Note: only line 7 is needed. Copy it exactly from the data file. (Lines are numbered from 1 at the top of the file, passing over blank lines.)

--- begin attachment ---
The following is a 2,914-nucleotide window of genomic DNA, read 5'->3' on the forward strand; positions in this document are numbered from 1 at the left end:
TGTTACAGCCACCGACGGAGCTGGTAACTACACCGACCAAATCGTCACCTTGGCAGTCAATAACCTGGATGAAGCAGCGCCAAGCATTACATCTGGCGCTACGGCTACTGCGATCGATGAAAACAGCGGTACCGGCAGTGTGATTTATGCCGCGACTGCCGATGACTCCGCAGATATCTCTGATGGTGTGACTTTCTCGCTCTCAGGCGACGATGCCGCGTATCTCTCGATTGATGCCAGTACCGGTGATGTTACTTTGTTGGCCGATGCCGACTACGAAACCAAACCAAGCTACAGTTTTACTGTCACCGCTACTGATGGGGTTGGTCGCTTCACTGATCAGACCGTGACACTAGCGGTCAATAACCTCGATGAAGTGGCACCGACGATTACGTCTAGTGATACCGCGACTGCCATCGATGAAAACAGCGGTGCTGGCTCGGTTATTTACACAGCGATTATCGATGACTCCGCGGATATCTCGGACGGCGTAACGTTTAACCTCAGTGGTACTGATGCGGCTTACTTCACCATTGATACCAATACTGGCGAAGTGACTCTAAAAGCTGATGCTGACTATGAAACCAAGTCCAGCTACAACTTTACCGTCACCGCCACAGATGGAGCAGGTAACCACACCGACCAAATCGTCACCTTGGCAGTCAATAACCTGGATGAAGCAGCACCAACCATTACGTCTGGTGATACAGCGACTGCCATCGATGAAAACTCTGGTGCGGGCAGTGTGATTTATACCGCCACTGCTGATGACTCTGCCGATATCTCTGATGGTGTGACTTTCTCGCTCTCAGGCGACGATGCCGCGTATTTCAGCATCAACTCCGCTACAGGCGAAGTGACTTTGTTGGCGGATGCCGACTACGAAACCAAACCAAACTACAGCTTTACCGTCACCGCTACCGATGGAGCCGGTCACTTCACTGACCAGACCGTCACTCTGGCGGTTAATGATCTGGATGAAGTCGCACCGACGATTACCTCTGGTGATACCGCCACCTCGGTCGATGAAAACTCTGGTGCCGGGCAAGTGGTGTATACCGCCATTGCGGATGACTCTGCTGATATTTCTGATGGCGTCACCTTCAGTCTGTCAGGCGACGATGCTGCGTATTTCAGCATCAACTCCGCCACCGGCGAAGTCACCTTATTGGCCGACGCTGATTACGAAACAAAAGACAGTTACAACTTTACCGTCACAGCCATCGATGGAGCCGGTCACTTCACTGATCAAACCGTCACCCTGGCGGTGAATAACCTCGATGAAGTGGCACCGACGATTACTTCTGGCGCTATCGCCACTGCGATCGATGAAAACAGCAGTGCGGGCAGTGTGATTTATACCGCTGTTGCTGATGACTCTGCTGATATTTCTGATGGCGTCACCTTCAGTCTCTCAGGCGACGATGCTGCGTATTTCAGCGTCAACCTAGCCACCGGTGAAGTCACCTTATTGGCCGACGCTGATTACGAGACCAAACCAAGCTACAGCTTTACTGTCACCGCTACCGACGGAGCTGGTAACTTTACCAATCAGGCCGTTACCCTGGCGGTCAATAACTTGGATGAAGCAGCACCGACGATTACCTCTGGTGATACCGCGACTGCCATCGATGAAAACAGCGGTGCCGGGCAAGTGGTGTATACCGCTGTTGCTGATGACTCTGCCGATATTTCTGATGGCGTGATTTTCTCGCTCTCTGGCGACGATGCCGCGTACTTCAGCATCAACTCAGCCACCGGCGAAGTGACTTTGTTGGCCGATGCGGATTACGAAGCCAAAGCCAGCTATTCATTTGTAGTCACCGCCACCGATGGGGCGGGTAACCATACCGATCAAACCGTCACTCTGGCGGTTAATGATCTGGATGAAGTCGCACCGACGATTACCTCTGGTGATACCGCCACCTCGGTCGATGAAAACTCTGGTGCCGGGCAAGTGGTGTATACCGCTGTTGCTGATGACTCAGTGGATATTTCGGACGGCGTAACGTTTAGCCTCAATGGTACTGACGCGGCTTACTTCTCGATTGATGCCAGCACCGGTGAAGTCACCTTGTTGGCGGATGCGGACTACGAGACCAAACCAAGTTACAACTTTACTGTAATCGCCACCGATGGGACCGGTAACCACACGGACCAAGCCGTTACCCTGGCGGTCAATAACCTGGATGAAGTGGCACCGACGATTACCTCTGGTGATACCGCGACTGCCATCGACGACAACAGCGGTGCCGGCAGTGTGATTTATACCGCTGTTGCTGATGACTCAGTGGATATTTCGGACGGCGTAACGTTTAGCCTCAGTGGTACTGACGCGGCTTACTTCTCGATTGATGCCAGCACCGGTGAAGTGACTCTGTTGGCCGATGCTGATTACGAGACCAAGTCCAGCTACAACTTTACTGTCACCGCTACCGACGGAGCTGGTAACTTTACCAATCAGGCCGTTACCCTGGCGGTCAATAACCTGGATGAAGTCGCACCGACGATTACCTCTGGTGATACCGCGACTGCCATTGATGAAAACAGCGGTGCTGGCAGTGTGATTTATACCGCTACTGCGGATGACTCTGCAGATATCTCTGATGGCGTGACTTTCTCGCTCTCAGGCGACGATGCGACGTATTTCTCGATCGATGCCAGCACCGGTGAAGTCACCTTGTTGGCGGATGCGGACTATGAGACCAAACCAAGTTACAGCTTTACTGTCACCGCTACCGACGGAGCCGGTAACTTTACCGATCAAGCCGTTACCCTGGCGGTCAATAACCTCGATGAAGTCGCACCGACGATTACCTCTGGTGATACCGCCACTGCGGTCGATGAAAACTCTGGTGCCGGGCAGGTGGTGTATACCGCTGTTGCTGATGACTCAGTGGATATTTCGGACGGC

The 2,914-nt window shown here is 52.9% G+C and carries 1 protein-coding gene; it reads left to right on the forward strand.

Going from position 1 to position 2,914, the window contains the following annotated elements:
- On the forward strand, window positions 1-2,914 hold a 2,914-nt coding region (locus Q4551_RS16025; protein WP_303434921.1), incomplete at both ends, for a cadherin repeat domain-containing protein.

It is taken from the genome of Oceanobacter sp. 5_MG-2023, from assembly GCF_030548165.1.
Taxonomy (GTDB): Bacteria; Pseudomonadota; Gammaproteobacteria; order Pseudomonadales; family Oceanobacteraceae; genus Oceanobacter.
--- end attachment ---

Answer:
Taxonomy (GTDB): Bacteria; Pseudomonadota; Gammaproteobacteria; order Pseudomonadales; family Oceanobacteraceae; genus Oceanobacter.